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Tuesday, April 14, 2009

Foreign Nationalists with Canadian passports of convenience

A Canadian blogger for whom I have a lot of time, Raphael Alexander, has a thought-provoking post on his Unambiguously Ambidextrous blog that I believe will resonate with millions of Canadians across our land who chose to come and live here. Here is an excerpt:

“What bothers me about this binationalism so prevalent among ethnic groups in Canada is that it’s based mainly upon the modern multicultural policies that not only do not require immigrants to integrate and associate themselves under one national identity, but it fosters a cultural link back to the emigrate nation that divides Canada into dozens of splinter groups. These ethnic groups create a disruptive force not only in the cohesiveness of Canadian society, but in the political process that should be focused on Canadians, and not hyphenated Canadians who still identity with their birth nation, or their parents birth nation. It isn’t that I’m saying that immigrants should not be concerned about their homeland, but the kind of aggressive tactics employed by the Tamils in Ottawa seem to me to be more intrusive than inclusive.”

I have a similar view, which I expressed in a post last month entitled, Multiculturalism. As I wrote then, I am an immigrant with triple-citizenship, who chose Canada and who believes all Canadians and landed immigrants should focus their loyalty on Canada first and foremost and only secondarily on their country of birth. At times, however, and especially in the major population centres of Montreal, Toronto and Vancouver, one could easily conclude that mine is a minority view—stomach-turning times such as when Canada’s national soccer team plays a foreign team and the Canadian team, the home team, is booed.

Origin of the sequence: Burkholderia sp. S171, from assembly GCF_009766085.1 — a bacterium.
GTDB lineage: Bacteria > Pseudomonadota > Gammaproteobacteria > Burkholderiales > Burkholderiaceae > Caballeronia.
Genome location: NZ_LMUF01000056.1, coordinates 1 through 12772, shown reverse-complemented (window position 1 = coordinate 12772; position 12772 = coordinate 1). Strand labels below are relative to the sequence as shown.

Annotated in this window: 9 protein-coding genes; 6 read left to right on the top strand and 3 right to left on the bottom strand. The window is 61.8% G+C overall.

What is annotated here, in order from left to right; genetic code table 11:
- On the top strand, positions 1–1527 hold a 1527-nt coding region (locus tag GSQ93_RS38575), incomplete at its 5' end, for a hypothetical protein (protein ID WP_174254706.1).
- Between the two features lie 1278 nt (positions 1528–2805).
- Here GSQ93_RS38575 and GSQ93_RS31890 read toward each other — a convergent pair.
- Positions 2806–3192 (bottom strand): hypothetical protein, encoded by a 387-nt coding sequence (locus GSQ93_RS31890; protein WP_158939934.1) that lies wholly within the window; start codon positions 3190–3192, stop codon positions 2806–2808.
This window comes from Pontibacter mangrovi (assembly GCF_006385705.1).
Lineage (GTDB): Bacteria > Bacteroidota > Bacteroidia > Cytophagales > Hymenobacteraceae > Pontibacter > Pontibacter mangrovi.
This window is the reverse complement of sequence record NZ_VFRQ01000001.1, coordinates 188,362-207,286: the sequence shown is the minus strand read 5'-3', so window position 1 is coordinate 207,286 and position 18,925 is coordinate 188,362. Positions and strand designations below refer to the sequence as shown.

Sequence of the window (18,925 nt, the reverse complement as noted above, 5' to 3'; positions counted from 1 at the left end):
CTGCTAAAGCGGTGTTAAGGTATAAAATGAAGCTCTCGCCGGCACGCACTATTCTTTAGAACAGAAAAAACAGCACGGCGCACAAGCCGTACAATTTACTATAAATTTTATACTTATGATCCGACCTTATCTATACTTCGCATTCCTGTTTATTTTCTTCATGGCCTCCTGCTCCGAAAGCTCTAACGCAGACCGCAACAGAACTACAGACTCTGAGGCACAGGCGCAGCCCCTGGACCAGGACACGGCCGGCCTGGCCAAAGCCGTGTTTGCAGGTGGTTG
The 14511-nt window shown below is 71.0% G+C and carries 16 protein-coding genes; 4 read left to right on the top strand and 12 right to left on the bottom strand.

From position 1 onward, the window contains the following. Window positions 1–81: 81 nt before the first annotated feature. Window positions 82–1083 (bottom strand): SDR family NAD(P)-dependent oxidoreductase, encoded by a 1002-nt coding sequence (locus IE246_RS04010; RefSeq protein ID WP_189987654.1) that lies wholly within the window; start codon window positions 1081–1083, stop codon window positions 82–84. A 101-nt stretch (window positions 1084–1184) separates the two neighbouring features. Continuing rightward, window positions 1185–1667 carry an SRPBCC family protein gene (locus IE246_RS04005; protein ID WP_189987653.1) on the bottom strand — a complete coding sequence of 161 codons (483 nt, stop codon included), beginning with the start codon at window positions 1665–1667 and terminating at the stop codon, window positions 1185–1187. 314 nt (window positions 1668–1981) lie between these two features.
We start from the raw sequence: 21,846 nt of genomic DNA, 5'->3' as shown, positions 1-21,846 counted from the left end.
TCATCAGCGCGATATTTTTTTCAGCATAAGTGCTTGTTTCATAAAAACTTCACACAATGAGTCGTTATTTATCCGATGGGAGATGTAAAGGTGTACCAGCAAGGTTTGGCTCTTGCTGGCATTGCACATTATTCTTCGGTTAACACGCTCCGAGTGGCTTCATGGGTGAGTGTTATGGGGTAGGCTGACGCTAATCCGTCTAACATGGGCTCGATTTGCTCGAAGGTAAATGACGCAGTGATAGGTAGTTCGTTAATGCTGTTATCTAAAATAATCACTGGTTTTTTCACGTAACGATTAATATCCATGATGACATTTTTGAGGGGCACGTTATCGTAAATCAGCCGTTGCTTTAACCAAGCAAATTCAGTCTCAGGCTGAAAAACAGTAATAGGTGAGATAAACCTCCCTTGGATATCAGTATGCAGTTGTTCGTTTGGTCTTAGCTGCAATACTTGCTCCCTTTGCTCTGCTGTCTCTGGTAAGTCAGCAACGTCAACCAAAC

Immigrants should be encouraged to maintain their  traditional cultures only so long as doing so does not interfere with them being able to integrate themselves into our society.

They should be officially discouraged from forming distinct cultural groups that do not interact with the mainstream. This takes us back to a concept that prevailed up to about the 1970s when integration, not separation, was our model. Living side-by-side, not in silo-like ghettos apart from the mainstream, should be our goal.

And Canadians should not be in the streets of our capital demonstrating in support of a foreign terrorist organization that has been outlawed in Canada—as is evident by the picture on this page of a Tamil Tiger flag being flown during a recent demonstration at Parliament Hill. This is clearly wrong and is an affront to Canadians of all backgrounds.

Unfortunately, there a far too many foreign nationalists living in our country who carry Canadian passports only for the convenience and protection they provide.

4 comments — This is a moderated blog and comments will appear when approved. Please don’t resubmit if your comment doesn’t appear immediately, and please do not post material that is obscene, harassing, defamatory, or otherwise objectionable.

  1. I am son of immigrants that could not embrace Canada fast enough to be a positive asset to their new homeland.
    The left will always promote multiculturalism, whore for votes.

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  2. France has a unicultural model of integration. Unfortunately, it doesn't always work. I remember the Paris riots in November 2005. I was there. The poor bastards living in the suburbs/banlieus can't get work because they have the wrong type of surname. Their skin isn't French vanilla.

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  3. Thanks Russ. I appreciate your views on the matter. I know we are a nation of immigrants, but the tradition that many of us took was to embrace our new homeland. By dividing our attention to every country that has a civil war or political strife [numerous now that most new immigrants will be from these kinds of countries], we risk dividing our own priorities.

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  4. Skinny dipper, it also does not help that they refuse to WANT to integrate..they prefer to see their Muslim culture and Islamic faith as superior to the French, and until that changes, there will always be strife.

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